In our last blog, we began mentioning that low-impact sports are ideal for those looking to keep healthy while avoiding joint pain, injury, and a bout of physical therapy. We pointed out that swimming, road biking, kayaking, canoeing, rowing, and rollerblading all serve as excellent low-impact sports. Today, we’re continuing that list. Let’s talk about a few more low-impact sports that you can enjoy!
Hiking across relatively flat terrain can actually be helpful for your joints and it can strengthen your muscles. If you love to walk (another low-impact activity), hiking can give you a bit more of a workout. Just remember, you’ll want to avoid big hills and drops if you don’t think your joints can handle it. Stick to flatter terrain, and work up to more difficult hikes as you strengthen your joints and muscles.
Some Rock Climbing
If your forearms and fingers are up to the challenge, rock climbing can serve as a low-impact sport. Plus, it works out the entire body (especially the upper body). Stick to belayed rock climbing to ensure that you don’t fall onto a mat. When you’re roped into the wall, the rope will take the brunt of the impact if you fall. Make slow, conscious movements as you navigate through a climbing route. Avoid jumps and harder routes until you’re strong enough and confident enough to attempt them.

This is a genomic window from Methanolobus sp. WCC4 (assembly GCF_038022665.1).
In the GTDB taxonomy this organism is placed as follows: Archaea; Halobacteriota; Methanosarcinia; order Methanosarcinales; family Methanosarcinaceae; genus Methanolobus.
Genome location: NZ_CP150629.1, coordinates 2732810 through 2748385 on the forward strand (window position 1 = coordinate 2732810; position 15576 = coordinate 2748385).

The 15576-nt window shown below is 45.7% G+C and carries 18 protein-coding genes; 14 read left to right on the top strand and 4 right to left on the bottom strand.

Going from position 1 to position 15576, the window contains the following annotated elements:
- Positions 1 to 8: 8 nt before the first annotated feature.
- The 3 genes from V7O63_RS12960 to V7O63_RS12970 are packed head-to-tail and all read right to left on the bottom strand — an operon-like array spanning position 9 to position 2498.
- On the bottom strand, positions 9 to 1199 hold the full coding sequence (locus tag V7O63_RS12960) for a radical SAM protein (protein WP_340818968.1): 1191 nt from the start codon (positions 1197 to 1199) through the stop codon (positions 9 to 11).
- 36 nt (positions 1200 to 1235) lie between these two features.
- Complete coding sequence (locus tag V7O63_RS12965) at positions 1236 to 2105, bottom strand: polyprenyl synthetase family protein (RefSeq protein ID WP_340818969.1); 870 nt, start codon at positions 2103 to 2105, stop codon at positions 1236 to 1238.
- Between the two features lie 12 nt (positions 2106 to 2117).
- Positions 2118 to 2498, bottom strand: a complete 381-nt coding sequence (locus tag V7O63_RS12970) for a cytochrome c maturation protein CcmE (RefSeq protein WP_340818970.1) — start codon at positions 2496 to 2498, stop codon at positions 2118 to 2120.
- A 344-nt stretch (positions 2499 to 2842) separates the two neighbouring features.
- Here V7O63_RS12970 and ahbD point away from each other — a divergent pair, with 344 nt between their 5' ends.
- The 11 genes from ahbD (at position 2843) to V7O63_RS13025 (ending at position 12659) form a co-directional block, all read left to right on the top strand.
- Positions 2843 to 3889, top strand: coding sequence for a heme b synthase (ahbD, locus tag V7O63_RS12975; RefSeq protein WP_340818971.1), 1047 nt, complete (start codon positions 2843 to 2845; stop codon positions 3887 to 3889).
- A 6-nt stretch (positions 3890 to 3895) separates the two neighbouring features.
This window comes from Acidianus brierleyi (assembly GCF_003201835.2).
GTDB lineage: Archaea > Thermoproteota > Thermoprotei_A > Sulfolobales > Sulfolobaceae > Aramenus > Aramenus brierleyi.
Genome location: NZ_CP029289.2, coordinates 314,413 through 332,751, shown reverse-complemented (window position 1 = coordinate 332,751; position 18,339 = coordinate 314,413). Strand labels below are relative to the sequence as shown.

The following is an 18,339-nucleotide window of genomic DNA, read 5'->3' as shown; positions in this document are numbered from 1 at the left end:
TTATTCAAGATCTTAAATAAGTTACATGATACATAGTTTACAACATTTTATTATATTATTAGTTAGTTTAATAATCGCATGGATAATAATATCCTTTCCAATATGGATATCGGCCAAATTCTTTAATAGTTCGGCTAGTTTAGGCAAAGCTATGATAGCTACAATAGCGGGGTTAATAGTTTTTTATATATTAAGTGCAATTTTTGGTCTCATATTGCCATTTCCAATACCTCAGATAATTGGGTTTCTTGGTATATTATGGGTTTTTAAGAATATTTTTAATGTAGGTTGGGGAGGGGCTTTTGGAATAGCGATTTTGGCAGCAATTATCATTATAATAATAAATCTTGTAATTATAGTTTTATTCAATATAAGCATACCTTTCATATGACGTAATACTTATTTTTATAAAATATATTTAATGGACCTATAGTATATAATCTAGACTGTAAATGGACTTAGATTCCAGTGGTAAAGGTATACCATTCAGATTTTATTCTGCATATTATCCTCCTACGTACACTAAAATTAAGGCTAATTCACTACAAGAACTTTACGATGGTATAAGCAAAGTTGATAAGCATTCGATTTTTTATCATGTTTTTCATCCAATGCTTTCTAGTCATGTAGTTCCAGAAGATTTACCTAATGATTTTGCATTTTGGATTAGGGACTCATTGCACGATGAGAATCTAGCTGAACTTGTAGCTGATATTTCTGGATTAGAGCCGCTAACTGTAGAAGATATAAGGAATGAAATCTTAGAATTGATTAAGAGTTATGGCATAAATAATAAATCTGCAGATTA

Yoga, Pilates, & Tai Chi
All three of these workouts are ideal for their low-to-no-impact exercises. As you slowly shift from movement to movement, your muscles will stretch and grow. That’s good for your joints, good for your strength, good for your body, and good for your mind. You can practice yoga, pilates, and tai chi as a beginner or an expert, no matter your age.
Golf requires fluid swings. So long as you avoid overexerting your body during your swing, golf can be a good workout for your back and arms. Plus, if you stick to walking instead of renting a cart, you’ll put in a few miles as you chase the little white ball around. Golf enough and you’ll end up with a strong core, powerful arms and shoulders, and legs built to walk for miles on end.
In short, you can’t go wrong with low-impact sports. They offer all of the health benefits you enjoy from exercise, without the risk of injury. These sports and exercises are especially useful if you’re working through physical therapy, if you’re simply looking for whole-body health, or if you find that you have aches and pains after other workouts. Remember, if you do have aches and pains, you can always count on Health Advantage, your source for Physical Medicine and a variety of therapy treatments. Learn more about our full list of Physical Medicine services here.